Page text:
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12 comments:

  1. You make Ireland look so incredible. I definitely have to visit these places if I'm ever heading there!

    Charmaine Ng | Architecture & Lifestyle Blog
    http://charmainenyw.com

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  2. Love this! We like the same things. Manor houses, lovely architecture, gardens and woods. All my favorite things to see! I especially enjoy buildings that have been left to be taken over by nature. :)

    I second the National Trust membership! I did this when I worked in London for several months. Something to note for Americans visiting (what I did) is to get the "partner" membership with the Royal Oak Foundation. It's essentially a National Trust membership but for Americans. I kept one up for years because I intended to visit frequently and then because I love the NT magazine. Just recently ended it due to my reduced budget but I will likely start it again when I plan another visit!

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  3. I've only been to Ireland once and my husband & I definitely decided to book part of our vacation in Northern Ireland. I think a lot of visitors skip N. Ireland but they really shouldn't. In fact, they should take advantage of visiting now before it gets potentially trickier re: Brexit.

    One of my absolute favorite National Trust places was the Downhill Demense and Mussenden Temple. When we went there on a weekday morning, it was practically empty with a beautiful light blue sky and the fields covered in tiny daisies and other flowers. The Mussenden Temple hanging out on the edge of the cliff overlooking the ocean all the way to Scotland was breathtaking (Google it, everyone!). And the huge crumbling Gothic ruins of Downhill House was incredible; I wanted to crawl up onto a wall and read "Jane Eyre!"

    I plan to go back so thank you for these suggestions, Rebecca. I look forward to more of these posts!

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    1. Yes Downhill is lovely! I actually have an old post from there too (although I've visited it a few times too to show my family around): http://www.aclotheshorse.co.uk/2014/04/downhill-demesnes.html I hope to do a North Coast rec list one day and that would definitely be one of the stops :)

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  4. So many beautiful places! I have been to the UK many times (though only to England and Wales), but I haven’t seen many properties like these; I obviously need to go back soon;)

    Have you ever been to the Czech Republic? If not, I highly recommend it! My boyfriend is Czech, so he has taken me on many trips around the country - and there are so many beautiful chateaus and castles, and some cities can best be described as works of art (Kutna Hora, Prague, Cesky Krumlov, Telc).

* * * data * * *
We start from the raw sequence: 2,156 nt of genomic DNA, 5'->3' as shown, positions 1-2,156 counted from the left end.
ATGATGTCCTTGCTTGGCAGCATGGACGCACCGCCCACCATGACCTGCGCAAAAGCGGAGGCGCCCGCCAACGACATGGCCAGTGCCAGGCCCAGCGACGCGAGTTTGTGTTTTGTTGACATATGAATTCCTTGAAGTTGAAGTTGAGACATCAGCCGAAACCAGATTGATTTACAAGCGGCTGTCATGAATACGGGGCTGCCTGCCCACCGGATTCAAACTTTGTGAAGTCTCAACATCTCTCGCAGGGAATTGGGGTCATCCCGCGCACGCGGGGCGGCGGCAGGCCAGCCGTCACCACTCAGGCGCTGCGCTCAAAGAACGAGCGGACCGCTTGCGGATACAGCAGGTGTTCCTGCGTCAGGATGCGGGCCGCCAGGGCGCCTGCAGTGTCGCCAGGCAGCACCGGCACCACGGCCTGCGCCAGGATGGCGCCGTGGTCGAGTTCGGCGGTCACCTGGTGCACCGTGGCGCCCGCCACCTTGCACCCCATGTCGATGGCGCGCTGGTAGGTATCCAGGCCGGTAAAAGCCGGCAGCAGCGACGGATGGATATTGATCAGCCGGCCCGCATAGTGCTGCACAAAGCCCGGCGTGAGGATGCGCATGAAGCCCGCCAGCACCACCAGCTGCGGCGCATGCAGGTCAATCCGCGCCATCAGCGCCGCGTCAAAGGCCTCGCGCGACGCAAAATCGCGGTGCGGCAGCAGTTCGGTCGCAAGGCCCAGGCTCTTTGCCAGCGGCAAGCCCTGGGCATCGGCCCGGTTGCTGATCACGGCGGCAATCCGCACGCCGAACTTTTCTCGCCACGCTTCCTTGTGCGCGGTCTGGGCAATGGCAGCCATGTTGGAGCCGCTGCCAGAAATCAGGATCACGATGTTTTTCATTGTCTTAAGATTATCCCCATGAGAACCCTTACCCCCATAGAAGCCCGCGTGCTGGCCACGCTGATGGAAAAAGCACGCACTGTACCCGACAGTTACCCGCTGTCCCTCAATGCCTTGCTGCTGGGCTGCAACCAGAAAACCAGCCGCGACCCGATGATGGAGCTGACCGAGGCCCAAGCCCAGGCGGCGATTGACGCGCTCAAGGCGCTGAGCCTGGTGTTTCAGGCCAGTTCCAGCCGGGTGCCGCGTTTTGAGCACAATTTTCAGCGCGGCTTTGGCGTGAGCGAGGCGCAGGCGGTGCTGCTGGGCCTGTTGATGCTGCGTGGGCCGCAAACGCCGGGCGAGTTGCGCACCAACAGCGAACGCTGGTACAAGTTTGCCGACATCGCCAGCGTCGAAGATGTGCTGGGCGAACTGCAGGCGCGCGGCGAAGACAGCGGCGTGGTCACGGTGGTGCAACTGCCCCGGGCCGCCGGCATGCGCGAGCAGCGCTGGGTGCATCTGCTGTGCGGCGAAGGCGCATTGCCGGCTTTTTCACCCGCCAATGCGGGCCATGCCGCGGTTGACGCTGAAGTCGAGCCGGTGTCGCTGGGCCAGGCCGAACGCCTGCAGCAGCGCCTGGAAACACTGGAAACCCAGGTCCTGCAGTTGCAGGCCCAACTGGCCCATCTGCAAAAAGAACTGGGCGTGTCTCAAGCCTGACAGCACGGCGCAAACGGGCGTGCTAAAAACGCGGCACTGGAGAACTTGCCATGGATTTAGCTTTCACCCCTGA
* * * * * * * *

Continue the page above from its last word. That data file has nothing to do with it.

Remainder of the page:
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    1. I haven't been to the Czech Republic but I would love to sometime! I'll make a note of your suggestions. :)
      And the National Trust has houses like these in England and Wales as well, so if you check out their website it can help you locate some near wherever you end up traveling to next! My husband and I visited a few National Trust houses in England when we were over for something else--it's super handy to have so many properties under one big umbrella so you can find ones close to you easily. :)

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  5. Wow these places look amazing, I would love to visit
    xo
    www.laurajaneatelier.com

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  6. We really are spoilt for choice for beautiful locations in Northern Ireland! I personally love the Antrim Castle Grounds and Glenarm castle!

    Sara - Flemingo

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  7. These are so lovely! We have been thinking of spending a weekend away in a place like this. Any recommendations for properties that are also guest houses, where we could spend the night? :)

    xx,
    Cátia
    ♥ The petite Cat ♥

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    1. Hi Catia, I probably will do a post on places to stay at a later date, but just briefly what you should look into is the Irish Landmark Trust. The National Trust (which I featured some of in this post) is manor houses open to the public for day visits, they don't accommodate guests. However, another group, the Irish Landmark Trust, turns old manor houses, castles, towers, lighthouses, etc into properties you can stay at. They have properties in NI as well, not just Ireland, and I've stayed at a few and they're lovely. They're self-catering, rather than hotels or b&bs but they're really lovely and historic properties and there's a lot of options in one place for that. Another site to look into could be Ireland's Blue Book; they have a number of manor houses and castles that are hotels.